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A sea of soil – “Une mer d’huile”
Even without being a sailor, everyone knows the expression “a sea of oil”: One thus characterizes the surface of the water of a sea, a lake or a pond which is perfectly flat, smooth as a mirror, because nothing disturbs its surface. This pictorial expression comes in fact from a very concrete observation known since the dawn of time by all the sailors of the world: The oil calms the sea.
This immemorial knowledge is attested in the stories of Plutarch and Pline. The polymath Benjamin Franklin did not fail to make the link between these stories and his findings during a few boat trips during which he realized by himself the apparent calm of the sea surface stained by oil. He thus decided to carry out an experiment in 1763 in Clapham: he poured into a pond a teaspoon of oil which spread instantaneously on the 1/4 of the surface of this one. He repeated the experiment several times always with the same success as he poured the oil “downwind” and not “in the wind”. Emboldened by these successes and by some testimonies, he even imagined to develop the technique of spilling oil to the bow of the boats to enable them to face more easily strong seas and in particular to dock more easily. Nevertheless his experiments proved to be fruitless which will explain it himself because the oil simply makes it possible to reduce the effect of the wind on the water but does not have a significant impact on a wave already formed. Curiously he will miss a remarkable physical result that his compatriot Rayleigh will highlight a century later by reproducing the experience: the thickness of a layer of oil is 1nm! (1 nanometer).
Oil pollutes a lot … for a long long time
By taking up the data from Benjamin Franklin’s experiment we come to ¹:
" 1 liter of oil pollutes 1 km² of water "
This figure in itself is impressive but it becomes frankly frightening when we take into account the data of annual consumption of engine oil in France: 280 000 000 L (²)
" 1% non-recycled oil ~ 2,800,000 L in nature ~ 5x France size "
But even in a country quite “virtuous”, especially in times of crisis for the recycling sector due to the collapse of oil prices which undermines the economic model of the sector and taking into account the many drainages made off-grid, it is more likely to be 10% to 15% of the oil that escapes recycling, which corresponds to ( France data ) a volume of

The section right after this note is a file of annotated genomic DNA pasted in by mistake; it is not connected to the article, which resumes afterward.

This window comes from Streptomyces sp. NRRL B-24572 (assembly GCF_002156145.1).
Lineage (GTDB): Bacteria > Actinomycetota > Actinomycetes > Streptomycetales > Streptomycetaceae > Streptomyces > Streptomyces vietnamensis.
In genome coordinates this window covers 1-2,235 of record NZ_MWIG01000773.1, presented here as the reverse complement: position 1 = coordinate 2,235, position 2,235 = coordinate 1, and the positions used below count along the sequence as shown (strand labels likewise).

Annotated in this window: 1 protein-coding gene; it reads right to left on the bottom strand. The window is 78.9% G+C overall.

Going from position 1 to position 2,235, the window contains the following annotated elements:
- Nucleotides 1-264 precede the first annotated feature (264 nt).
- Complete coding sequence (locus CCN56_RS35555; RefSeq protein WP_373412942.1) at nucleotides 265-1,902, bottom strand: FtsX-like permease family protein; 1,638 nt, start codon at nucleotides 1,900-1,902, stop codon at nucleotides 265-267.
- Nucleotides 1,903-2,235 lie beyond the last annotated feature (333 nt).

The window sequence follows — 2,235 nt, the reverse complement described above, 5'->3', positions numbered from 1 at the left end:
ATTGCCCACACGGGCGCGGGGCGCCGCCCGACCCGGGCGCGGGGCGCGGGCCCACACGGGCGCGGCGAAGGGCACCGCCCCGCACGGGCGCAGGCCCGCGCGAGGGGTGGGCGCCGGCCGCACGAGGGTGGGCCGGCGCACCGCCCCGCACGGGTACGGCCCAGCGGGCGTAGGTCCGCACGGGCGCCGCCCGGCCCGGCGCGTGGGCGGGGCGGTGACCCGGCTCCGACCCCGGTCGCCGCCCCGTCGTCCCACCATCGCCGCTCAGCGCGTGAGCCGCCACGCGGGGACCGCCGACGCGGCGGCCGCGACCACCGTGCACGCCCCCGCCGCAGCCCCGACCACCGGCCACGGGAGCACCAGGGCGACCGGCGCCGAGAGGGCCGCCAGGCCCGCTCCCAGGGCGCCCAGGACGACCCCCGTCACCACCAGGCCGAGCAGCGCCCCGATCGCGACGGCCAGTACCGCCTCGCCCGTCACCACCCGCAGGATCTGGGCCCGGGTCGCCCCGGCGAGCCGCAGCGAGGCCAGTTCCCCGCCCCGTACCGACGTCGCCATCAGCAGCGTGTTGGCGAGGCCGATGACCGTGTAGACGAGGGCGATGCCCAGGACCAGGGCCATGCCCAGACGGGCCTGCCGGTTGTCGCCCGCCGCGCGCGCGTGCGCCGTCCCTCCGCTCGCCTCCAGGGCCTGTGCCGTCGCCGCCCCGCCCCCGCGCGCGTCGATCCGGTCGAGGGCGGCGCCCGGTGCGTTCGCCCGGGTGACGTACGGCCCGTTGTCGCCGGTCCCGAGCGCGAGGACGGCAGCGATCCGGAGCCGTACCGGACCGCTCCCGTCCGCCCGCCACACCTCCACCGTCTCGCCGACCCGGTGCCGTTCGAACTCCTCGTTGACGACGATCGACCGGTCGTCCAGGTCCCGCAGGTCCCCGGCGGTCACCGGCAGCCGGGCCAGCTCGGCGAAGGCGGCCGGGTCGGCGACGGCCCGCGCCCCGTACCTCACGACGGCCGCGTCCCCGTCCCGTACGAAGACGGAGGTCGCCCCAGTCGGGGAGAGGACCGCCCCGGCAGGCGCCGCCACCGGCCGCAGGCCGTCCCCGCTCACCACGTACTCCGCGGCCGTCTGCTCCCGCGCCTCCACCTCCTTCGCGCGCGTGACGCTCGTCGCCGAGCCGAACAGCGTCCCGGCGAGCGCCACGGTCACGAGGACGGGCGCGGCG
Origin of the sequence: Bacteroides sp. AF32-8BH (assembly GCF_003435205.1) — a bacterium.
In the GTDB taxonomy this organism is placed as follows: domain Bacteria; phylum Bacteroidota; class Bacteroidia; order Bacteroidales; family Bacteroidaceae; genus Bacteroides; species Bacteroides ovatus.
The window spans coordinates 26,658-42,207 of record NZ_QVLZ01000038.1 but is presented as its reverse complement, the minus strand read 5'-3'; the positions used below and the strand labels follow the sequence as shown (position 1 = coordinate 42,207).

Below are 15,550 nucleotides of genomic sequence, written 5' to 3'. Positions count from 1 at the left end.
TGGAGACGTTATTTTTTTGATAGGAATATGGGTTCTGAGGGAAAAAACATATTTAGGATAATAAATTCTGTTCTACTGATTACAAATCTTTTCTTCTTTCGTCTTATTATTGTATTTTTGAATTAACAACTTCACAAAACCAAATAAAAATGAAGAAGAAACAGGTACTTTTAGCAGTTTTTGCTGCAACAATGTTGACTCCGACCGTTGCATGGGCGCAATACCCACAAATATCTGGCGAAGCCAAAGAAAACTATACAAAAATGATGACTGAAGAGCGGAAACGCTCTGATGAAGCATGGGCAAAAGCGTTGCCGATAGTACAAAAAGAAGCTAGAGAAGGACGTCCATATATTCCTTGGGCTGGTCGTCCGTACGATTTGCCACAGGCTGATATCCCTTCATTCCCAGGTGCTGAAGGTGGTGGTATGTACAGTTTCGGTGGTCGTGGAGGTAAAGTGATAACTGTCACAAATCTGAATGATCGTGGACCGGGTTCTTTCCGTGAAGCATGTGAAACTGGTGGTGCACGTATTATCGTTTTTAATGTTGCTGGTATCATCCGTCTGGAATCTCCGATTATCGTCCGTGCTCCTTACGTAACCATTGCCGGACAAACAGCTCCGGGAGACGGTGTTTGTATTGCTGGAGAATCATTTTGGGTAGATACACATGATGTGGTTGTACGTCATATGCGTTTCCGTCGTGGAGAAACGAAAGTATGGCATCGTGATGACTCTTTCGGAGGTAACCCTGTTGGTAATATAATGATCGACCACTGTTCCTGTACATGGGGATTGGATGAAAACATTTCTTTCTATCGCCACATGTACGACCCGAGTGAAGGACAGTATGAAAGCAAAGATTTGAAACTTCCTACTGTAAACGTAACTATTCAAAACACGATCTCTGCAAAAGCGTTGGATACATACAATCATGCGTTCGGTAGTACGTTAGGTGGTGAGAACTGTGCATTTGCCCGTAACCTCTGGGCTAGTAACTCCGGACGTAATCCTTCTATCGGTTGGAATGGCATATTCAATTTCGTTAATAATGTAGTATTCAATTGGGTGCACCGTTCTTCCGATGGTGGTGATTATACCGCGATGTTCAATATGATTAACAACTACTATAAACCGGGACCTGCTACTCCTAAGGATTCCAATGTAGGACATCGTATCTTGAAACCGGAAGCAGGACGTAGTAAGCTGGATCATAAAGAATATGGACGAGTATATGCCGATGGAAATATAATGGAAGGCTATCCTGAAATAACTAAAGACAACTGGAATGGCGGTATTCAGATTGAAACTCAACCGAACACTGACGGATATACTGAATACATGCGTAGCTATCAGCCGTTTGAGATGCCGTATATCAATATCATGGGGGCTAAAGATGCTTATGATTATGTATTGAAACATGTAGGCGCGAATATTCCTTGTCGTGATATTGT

28,000,000 L of non-recycled oil
hence, an area of 28 000 000 km² will be polluted! If we compare this to the surface of metropolitan France – 551 500 km², this amounts to saying that the annual pollution due to drain covers
50x France’s area
You tell me, not completely wrong, that no country is not covered with water and therefore the oil will not directly spread so on such a surface … yes but in practice the effect will nevertheless be profoundly disastrous: In fact, the oil will first percolate through our floors, soiling them irreparably, asphyxiating³ flora and fauna on its way in epic proportions
1 L of oil pollutes 1 m³ of soil
And since the oil is very weakly biodegradable, pollution is likely to reach the water table (… if there is a water table and depending on the type of soil, the oil may remain stuck in the soil). Although the oil and the water are not miscible, there is always a little diffusion of the one in the other, or even in a minute dose (1 part for 1 000 000 000 – 1 billion!) it changes the taste and flavor of water and makes the water table unusable for very long years. So even with a much higher threshold of 1 part for 100,000 to 500,000, we come to
1 L of oil contaminated between 1,000 m³ to 5,000 m³ of water
" 1 L of oil pollutes 1,000,000 L of drinking water"
Since the oil is hardly oxidizable or biodegradable, this pollution will remain for hundreds of years! And diffusion through the soil is not immediate (from 1m per year to 10m depending on the soil), we will “pay” the cost for a long time …